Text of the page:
The lower-carbon transition is purely policy-driven and couldn’t exist without policy support, including lucrative government tax incentives, private-equity leaders said March 19.

“Normal transitions are driven either by the market or by technology,” said Bob Maguire, managing director and partner at The Carlyle Group. “This is neither.”

Maguire and other investors spoke at CERAWeek by S&P Global in Houston.

The policy-driven strategy is “inherently fragile,” Maguire said. To survive, it would have to be bolstered by a “market-driven sort of metric, such as ‘I will pay you if you reduce my carbon intensity.’ That’s pretty powerful.

“Otherwise, ‘Why am I doing it? Because I’m going to go to heaven? Because I’m worried about [carbon]?’ If you could actually say ‘I’m doing it because I’m going to get value’ that’s the important development I think would support the overall transition.”

The session moderator said technology is playing some role.

Maguire replied, “It does, but it is not driving [it]. It has to supplement. It has to come from behind to support policy as opposed to ‘I've invented the wheel, then everything else follows.’”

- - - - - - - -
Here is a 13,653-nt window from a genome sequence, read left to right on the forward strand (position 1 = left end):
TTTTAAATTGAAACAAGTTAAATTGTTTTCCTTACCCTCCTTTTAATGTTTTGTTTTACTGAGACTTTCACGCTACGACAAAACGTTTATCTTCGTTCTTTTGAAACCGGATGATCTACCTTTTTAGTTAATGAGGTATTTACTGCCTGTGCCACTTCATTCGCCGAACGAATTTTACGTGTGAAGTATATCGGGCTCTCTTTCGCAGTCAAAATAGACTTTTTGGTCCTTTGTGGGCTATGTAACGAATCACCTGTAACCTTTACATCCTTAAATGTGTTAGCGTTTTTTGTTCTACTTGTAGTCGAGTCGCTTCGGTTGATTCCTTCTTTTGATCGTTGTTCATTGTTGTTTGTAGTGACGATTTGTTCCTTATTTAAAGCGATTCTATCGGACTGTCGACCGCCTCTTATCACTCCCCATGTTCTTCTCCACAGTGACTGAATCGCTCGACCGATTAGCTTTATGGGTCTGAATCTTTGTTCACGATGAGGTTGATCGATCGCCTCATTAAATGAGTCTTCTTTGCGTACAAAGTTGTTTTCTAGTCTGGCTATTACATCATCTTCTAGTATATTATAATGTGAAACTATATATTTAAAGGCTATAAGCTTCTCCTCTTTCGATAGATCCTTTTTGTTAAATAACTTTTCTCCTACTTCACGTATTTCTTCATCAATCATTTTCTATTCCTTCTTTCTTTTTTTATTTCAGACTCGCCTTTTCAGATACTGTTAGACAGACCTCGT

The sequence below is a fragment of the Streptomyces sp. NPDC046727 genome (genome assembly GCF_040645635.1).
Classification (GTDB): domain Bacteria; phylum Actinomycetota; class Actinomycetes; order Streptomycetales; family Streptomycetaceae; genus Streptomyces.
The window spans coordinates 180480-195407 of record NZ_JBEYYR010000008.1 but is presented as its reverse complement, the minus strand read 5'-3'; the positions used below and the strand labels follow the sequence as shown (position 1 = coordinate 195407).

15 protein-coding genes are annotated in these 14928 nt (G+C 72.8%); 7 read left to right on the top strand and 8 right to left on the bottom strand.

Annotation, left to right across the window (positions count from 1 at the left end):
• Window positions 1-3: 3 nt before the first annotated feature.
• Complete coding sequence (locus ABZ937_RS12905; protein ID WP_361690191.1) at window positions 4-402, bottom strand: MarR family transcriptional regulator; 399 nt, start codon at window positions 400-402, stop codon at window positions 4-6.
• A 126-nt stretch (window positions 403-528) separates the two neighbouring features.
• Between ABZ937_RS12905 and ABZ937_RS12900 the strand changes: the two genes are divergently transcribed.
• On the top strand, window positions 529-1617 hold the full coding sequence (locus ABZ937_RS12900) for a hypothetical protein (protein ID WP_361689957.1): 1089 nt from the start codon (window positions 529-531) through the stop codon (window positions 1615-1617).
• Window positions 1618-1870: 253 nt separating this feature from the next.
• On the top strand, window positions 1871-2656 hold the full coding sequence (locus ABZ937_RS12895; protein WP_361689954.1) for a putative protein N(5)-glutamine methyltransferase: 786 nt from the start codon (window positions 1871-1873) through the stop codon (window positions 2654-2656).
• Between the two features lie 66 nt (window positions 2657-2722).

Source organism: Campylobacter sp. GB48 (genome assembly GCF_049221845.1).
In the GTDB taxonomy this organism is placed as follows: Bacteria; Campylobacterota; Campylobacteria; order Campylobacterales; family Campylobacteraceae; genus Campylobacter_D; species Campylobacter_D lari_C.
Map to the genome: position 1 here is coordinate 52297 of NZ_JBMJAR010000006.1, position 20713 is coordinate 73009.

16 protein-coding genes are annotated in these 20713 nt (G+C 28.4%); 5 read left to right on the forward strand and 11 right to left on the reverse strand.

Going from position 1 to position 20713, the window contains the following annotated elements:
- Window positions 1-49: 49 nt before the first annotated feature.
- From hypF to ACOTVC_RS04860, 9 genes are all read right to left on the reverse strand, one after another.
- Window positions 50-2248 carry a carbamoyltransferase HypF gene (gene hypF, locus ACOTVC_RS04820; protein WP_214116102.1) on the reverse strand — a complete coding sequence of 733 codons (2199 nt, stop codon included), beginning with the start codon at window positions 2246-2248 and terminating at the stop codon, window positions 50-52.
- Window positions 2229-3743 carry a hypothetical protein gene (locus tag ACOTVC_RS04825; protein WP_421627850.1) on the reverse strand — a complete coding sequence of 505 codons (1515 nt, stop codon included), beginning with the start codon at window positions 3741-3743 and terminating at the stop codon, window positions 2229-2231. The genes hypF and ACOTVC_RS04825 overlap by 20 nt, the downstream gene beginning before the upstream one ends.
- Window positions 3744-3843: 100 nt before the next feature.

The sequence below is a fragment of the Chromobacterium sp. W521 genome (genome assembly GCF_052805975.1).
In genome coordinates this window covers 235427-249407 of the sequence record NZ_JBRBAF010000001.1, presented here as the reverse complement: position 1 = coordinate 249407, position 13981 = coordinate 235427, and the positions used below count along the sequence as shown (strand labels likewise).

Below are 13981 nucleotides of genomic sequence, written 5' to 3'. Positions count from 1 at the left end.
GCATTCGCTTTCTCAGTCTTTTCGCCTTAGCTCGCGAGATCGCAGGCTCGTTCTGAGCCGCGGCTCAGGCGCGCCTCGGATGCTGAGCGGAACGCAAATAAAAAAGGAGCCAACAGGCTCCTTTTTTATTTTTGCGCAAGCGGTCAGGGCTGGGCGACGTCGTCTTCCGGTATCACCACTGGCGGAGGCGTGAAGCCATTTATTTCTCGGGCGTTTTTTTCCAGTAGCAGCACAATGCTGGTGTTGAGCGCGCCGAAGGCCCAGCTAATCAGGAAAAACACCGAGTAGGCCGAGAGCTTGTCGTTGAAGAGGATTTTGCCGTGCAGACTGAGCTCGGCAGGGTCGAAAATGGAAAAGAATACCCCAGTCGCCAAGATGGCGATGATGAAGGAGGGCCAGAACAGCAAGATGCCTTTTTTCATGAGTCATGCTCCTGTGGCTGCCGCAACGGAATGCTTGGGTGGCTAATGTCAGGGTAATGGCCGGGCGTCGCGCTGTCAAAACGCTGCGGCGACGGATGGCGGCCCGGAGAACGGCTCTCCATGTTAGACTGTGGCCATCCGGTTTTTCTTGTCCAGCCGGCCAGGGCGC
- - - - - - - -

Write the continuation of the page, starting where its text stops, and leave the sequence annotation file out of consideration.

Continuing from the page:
Gabe Caillaux, head of climate, co-president and managing director of General Atlantic’s Eastern Europe and Middle East business, agreed that the transition is policy-driven.

He added that there is an investment disconnect between it and the technology needed.

The capital that is flowing to the transition is a $50 billion market and, “if it continues to compound, is going to become a much larger number.”

Meanwhile, technology investment “is a fraction of the trillions of dollars that are needed for an energy transition, whichever number you believe in, but it's still a $50 billion annual investment market.”

In terms of which sectors of the energy transition are viable investments, thus justifying investment in the technology, he said to Maguire, “I think you're right.”

“Right now, it is extremely difficult to see which technologies are going to have commercial viability outside of policy support and that is not a sustainable position, we think, for long-term growth investing.”

Which technologies will win on their own needs to be known—that is, "Which actually provide value to the end customer and which have an economic life beyond any kind of support it gets from policy?” Caillaux said.

Brendan Duval, founder and CEO of Glenfarne Energy Transition, which operates in the LNG, grid reliability and renewables sectors, said some countries are “not interested in the amount of carbon production.

“They just want to make sure the electricity comes on, that the generator doesn't go out when the kid’s in the hospital or the supermarket doesn't lose all their meat,” Duval said.